Each week, I’ll pester one of my creative colleagues with five questions about his or her work and, if I’m feeling wicked, deeply personal issues. Most of these folks are friends, a few are secret enemies, and one has been blackmailing me for years.
Blake Hausladen is interesting to me, as so many other writers are, because of the similarities and differences in our careers. We both began with an English degree, but while I went on to an unmarketable Master’s, he earned a practical MBA from from Chicago’s Stuart School of Business. While I jumped from academia to magazine editing, Blake spent seventeen years in the financial industry. And while I now devote all my time to writing, he somehow manages to continue working in Chicago while writing in his free time.
Blake and I first met at a group signing at World Fantasy in Toronto, where I was flogging Pathfinder Tales and he was hand-selling his debut novel, Ghosts in the Yew.
1. At World Fantasy, yours was probably the most professional yet friendly greeting I’ve ever experienced at a convention. Is this your natural charm at work, or did you have to get good at it through convention experience? What advice can you offer writers looking to make contacts at conventions?
I have a fear of strangers and speaking in front of groups. What you saw was entirely learned, and learned the hard way. I spent the first seven years of my career working for a trust bank in Chicago, struggling to sell investment research. Successful sales in that business were always face to face. One of the senior salesman had written a book on maintaining personal wealth, and a conversation with him always included a powerful handshake and him putting that book in your hands—and more often than not, him taking cash in return. The key to it, I learned, is knowing that the book is not the product. The product is the author and so much matters: your personal appearance, how to engage, how to withdraw, and how you listen. To boil it down, though, into meaningful advice: 1) Get out there. Put yourself into a mix of people you do not know, and introduce yourself to them; and 2) watch and learn from others who do it well.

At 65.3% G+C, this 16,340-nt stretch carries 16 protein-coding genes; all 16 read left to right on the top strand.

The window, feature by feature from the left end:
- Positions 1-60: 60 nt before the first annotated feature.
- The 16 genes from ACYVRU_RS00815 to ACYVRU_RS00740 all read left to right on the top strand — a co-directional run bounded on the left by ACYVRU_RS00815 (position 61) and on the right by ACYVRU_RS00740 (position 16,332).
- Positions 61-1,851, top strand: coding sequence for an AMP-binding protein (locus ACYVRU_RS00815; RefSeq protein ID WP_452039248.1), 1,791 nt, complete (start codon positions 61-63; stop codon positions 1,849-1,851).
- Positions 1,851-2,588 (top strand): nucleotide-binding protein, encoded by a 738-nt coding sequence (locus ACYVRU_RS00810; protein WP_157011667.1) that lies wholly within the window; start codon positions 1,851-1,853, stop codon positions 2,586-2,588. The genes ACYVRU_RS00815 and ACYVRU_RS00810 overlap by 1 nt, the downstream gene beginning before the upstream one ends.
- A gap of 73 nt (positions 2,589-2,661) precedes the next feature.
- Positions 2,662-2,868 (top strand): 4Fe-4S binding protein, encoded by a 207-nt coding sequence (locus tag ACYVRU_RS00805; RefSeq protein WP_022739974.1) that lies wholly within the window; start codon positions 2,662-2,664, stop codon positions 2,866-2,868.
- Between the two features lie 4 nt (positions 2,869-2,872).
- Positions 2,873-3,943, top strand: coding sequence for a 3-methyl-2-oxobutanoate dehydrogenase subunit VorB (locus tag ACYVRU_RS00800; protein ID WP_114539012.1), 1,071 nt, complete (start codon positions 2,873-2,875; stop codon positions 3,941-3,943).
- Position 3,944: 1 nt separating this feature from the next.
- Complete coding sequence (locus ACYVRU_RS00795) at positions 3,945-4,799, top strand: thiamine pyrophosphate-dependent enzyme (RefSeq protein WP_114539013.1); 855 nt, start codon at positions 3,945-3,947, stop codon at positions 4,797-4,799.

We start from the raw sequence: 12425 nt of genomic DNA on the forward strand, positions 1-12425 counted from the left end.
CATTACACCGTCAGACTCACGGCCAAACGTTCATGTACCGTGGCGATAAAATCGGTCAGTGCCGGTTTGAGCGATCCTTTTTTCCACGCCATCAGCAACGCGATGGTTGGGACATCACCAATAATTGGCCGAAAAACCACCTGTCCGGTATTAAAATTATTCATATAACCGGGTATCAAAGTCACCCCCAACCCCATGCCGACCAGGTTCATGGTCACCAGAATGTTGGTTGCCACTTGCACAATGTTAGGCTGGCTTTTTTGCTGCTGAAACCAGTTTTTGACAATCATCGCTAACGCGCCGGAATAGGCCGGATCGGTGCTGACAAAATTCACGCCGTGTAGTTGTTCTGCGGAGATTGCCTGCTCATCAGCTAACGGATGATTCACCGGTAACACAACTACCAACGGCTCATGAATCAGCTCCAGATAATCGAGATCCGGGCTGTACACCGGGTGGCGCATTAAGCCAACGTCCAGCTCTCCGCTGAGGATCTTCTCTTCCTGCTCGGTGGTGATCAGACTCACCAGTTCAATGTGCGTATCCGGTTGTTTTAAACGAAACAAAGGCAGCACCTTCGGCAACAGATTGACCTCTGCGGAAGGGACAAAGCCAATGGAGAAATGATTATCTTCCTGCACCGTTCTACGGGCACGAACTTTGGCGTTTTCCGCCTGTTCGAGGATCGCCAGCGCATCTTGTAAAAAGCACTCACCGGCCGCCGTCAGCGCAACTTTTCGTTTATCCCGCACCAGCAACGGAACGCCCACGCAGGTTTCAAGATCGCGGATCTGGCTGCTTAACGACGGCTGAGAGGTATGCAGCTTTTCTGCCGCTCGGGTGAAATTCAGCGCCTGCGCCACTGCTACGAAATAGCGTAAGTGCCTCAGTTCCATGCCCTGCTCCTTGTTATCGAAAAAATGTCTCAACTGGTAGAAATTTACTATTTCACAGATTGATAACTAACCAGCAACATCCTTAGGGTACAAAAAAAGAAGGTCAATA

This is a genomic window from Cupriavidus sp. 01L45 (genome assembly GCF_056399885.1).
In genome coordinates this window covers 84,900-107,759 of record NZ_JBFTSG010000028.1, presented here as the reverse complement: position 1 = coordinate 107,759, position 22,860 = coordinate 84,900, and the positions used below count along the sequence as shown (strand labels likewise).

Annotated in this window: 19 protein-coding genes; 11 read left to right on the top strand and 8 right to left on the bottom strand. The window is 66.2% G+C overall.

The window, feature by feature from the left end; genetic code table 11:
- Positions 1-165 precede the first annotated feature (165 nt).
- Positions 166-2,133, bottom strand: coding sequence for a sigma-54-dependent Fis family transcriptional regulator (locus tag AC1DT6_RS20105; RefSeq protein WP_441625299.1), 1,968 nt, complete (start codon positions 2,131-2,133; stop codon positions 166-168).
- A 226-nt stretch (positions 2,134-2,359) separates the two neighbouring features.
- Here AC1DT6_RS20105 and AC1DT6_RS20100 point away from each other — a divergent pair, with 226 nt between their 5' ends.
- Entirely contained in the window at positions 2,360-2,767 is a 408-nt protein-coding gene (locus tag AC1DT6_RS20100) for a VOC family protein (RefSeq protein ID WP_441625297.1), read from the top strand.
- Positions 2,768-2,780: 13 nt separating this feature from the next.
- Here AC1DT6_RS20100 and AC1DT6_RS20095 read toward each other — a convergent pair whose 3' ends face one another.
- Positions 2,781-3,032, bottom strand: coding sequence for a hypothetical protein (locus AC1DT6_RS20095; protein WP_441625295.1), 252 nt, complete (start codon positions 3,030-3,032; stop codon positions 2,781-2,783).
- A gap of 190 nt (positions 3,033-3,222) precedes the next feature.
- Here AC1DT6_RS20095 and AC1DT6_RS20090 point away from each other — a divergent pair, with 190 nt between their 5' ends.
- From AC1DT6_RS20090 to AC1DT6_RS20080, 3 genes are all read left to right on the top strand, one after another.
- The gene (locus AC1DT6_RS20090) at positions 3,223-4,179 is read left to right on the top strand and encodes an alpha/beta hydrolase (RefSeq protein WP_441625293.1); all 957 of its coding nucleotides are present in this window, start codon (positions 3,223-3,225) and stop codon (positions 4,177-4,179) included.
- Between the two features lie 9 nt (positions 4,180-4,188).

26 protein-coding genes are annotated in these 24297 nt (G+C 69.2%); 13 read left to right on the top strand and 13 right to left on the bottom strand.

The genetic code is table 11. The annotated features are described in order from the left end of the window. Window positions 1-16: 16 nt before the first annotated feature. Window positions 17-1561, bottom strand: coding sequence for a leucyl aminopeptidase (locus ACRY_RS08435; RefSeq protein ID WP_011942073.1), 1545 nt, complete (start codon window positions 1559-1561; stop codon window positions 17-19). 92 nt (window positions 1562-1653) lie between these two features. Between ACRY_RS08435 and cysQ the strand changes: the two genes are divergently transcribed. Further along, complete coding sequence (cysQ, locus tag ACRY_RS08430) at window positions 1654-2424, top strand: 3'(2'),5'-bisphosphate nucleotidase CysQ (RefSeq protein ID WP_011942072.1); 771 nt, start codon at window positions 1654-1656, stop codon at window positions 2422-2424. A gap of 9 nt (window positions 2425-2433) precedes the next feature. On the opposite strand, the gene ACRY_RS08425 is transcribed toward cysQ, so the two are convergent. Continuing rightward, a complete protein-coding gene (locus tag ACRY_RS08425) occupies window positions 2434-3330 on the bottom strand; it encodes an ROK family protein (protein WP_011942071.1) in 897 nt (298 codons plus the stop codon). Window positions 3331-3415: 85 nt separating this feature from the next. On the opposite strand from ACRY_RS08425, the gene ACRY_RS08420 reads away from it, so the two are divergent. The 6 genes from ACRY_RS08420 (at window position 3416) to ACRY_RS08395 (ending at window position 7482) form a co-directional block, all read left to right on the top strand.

2. More and more people are self-publishing these days, often to great success. What lessons have you learned in creating Rook Creek that might help others considering the same path?
Two things: 1) know your costs and 2) know your costs. Does your printer offer a discount by weight? How many books do you need to order to get that discount? Which distribution channels offer you the highest profit margins? What percentage do the online and brick-and-mortars retailers take? What percentage does Square charge? If you print a thousand bookmarks, how many books would you have to sell to cover the cost? If you are going to a convention, how many books do you have to sell to cover the cost? How much will it cost for you to get your own ISBN? What are your annual catalog fees? What are your annual LLC or S-corp fees? If you need to ship a copy to a customer abroad, say in Edmonton, how much shipping and handling should you add to the cost? If you were able to switch from a print-on-demand model to a short-run model, how much would your profit margin change?